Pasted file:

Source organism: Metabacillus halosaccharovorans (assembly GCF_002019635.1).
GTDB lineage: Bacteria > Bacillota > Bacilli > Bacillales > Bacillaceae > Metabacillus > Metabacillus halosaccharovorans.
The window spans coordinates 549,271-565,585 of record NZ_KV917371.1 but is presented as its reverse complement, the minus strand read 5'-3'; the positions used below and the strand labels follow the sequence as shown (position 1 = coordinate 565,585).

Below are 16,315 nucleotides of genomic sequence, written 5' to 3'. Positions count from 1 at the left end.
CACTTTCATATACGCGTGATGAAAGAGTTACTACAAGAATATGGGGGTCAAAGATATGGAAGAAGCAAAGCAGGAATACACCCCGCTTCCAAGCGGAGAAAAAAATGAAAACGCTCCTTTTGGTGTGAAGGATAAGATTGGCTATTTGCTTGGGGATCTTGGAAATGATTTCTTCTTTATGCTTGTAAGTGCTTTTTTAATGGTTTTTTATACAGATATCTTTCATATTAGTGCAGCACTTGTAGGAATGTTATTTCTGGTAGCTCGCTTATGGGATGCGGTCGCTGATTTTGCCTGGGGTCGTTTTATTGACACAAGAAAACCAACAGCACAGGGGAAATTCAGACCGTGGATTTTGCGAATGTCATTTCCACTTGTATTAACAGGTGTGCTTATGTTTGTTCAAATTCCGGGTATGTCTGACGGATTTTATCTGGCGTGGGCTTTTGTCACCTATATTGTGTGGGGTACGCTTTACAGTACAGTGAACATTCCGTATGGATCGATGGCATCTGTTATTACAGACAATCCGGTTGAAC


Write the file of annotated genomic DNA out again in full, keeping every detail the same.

Source organism: Metabacillus halosaccharovorans (assembly GCF_002019635.1).
GTDB lineage: Bacteria > Bacillota > Bacilli > Bacillales > Bacillaceae > Metabacillus > Metabacillus halosaccharovorans.
The window spans coordinates 549,271-565,585 of record NZ_KV917371.1 but is presented as its reverse complement, the minus strand read 5'-3'; the positions used below and the strand labels follow the sequence as shown (position 1 = coordinate 565,585).

Below are 16,315 nucleotides of genomic sequence, written 5' to 3'. Positions count from 1 at the left end.
CACTTTCATATACGCGTGATGAAAGAGTTACTACAAGAATATGGGGGTCAAAGATATGGAAGAAGCAAAGCAGGAATACACCCCGCTTCCAAGCGGAGAAAAAAATGAAAACGCTCCTTTTGGTGTGAAGGATAAGATTGGCTATTTGCTTGGGGATCTTGGAAATGATTTCTTCTTTATGCTTGTAAGTGCTTTTTTAATGGTTTTTTATACAGATATCTTTCATATTAGTGCAGCACTTGTAGGAATGTTATTTCTGGTAGCTCGCTTATGGGATGCGGTCGCTGATTTTGCCTGGGGTCGTTTTATTGACACAAGAAAACCAACAGCACAGGGGAAATTCAGACCGTGGATTTTGCGAATGTCATTTCCACTTGTATTAACAGGTGTGCTTATGTTTGTTCAAATTCCGGGTATGTCTGACGGATTTTATCTGGCGTGGGCTTTTGTCACCTATATTGTGTGGGGTACGCTTTACAGTACAGTGAACATTCCGTATGGATCGATGGCATCTGTTATTACAGACAATCCGGTTGAAC